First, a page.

Justin has a great lesson called “chords in a key”. He explains it a lot better then I, so I won’t even bother to try (Will add the link later).
Long story short, the “chords on the key (=diatonic) of C” are
C Dm Em F G Am Bdim
( if you want to know why, see the video)
As the chord “Em” is in the key or c it is a “diatonic chord” for the key of C.
Example1: E MAJOR is not in the key of c and therefore not a diatonic chord (in the key of c). Reason: should me major, but it is minor.
Example2: Eb Minor is not in the key of c and therefore not a diatonic chord. Reason: is minor but it should not have a b.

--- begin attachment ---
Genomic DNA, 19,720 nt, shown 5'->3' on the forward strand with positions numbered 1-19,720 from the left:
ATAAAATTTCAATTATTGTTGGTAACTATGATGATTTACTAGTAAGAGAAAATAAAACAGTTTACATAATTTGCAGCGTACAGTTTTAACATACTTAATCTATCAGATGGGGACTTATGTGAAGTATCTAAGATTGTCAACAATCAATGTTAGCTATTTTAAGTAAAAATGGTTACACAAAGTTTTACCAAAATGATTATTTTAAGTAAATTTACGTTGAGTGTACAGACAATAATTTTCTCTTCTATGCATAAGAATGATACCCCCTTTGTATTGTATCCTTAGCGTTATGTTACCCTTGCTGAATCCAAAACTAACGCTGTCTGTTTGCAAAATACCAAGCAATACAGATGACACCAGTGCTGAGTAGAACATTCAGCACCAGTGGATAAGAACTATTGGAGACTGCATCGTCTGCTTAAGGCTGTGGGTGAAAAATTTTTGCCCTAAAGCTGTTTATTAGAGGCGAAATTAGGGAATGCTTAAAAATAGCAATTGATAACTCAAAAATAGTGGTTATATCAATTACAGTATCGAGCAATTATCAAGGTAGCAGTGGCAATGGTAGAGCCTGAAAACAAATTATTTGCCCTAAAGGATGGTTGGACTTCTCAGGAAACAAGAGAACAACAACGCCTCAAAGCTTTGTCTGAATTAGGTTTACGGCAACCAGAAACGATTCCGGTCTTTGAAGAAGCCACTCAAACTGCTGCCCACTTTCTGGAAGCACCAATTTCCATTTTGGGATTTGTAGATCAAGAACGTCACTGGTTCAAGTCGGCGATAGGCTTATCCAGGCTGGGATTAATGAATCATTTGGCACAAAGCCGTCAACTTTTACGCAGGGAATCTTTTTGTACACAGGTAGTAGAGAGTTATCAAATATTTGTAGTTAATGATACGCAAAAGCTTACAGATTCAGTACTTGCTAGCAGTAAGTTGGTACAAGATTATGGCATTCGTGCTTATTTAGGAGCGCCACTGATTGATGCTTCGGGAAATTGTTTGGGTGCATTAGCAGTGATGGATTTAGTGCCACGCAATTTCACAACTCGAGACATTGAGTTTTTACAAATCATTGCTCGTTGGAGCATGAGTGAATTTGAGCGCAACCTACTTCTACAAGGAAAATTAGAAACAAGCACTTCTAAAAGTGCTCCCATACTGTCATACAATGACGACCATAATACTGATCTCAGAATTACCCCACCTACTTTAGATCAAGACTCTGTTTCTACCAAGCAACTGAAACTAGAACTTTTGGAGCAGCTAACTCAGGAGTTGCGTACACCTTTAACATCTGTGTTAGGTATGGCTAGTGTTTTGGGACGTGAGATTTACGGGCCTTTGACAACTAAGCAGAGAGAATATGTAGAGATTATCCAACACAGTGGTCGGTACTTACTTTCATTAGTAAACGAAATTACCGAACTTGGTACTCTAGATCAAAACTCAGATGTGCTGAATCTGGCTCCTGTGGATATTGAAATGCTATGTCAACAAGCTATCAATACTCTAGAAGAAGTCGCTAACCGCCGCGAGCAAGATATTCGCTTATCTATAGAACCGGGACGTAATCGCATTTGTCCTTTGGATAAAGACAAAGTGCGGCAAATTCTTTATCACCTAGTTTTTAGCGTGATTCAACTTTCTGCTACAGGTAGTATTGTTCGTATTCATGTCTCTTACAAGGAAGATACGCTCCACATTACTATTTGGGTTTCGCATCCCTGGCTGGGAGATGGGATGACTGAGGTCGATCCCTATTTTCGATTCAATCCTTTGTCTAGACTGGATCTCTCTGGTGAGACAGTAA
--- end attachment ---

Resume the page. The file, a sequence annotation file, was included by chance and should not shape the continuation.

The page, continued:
Triads have nothing to do with the stuff described until now. A triads describes a chord which is made up of 3 notes (3 = three = triad). As a contrast: Chords made up of 4 notes are (how Justin Calls it) “quadads” (or four note chords).
So a “diatonic triad” is a chord which is made up of three notes which belongs to a specific key. It would not make sense to say only “the G triad is diatonic” without referencing the key it belongs to. For example Gmajor would be a diatonic triad for the key of C and also for the key of D. It would not be a diatonic triad for the key of A (for example).